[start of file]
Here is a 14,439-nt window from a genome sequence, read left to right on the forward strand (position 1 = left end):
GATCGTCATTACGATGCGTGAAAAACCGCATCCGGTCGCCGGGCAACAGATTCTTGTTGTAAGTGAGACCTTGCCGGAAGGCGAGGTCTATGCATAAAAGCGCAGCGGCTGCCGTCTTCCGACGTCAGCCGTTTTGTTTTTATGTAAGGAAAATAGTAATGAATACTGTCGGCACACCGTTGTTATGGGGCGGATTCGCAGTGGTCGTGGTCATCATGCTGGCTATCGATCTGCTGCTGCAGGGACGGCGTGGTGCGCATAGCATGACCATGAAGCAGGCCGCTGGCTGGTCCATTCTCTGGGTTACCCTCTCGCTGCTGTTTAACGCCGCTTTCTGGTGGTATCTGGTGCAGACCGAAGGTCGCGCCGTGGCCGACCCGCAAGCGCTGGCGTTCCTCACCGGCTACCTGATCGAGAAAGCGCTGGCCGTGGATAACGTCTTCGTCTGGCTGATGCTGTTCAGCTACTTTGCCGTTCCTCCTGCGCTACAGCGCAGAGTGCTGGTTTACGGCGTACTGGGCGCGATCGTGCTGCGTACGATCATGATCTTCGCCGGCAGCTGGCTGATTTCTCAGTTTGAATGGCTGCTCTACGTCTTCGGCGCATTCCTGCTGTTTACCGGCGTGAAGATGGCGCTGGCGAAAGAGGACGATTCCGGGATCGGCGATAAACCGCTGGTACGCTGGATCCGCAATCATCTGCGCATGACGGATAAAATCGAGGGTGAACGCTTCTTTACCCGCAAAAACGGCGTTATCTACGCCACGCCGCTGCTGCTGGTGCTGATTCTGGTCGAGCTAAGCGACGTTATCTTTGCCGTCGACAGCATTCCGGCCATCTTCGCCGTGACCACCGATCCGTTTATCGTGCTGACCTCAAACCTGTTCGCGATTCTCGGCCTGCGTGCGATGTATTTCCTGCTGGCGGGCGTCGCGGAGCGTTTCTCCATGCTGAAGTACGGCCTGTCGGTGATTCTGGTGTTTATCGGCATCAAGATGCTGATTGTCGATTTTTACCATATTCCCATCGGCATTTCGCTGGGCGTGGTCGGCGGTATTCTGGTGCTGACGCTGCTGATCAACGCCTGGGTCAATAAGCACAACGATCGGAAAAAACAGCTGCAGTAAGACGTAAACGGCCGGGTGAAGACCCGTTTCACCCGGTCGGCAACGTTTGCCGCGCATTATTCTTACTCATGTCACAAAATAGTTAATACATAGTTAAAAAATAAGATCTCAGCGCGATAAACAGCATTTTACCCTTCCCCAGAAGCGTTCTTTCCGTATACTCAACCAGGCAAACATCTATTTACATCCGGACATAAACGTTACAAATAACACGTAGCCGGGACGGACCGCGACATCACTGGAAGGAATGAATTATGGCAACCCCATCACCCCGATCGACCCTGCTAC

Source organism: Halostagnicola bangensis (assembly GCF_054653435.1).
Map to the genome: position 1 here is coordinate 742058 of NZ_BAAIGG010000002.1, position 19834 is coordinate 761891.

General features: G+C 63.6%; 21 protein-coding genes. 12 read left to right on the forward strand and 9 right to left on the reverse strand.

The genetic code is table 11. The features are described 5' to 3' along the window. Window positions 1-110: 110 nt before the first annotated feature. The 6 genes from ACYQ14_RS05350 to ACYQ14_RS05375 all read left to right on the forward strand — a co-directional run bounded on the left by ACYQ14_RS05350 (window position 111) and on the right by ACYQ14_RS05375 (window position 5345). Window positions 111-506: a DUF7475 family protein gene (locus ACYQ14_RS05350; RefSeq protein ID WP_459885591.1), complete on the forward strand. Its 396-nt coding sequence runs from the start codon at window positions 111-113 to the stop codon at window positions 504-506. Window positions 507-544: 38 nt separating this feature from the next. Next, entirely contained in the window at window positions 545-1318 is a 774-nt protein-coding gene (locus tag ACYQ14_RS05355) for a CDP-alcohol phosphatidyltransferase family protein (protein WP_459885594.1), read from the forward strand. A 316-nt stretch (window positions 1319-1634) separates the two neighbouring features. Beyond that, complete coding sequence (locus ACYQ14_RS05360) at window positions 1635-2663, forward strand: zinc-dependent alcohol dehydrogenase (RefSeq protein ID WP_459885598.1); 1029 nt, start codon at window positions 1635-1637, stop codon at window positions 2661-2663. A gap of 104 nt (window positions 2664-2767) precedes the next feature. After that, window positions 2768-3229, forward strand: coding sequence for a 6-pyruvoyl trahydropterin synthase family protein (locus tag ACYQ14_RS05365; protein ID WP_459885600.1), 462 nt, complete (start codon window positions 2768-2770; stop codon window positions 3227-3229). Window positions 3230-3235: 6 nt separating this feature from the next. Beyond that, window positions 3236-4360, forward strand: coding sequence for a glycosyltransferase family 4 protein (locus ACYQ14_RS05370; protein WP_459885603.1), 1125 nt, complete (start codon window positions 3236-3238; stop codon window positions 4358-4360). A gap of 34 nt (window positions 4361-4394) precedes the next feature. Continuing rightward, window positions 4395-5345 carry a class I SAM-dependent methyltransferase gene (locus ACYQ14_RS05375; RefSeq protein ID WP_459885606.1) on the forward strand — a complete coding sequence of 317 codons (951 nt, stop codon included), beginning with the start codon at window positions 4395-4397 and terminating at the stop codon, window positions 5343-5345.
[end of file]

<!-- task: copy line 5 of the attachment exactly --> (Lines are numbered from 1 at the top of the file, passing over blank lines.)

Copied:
General features: G+C 63.6%; 21 protein-coding genes. 12 read left to right on the forward strand and 9 right to left on the reverse strand.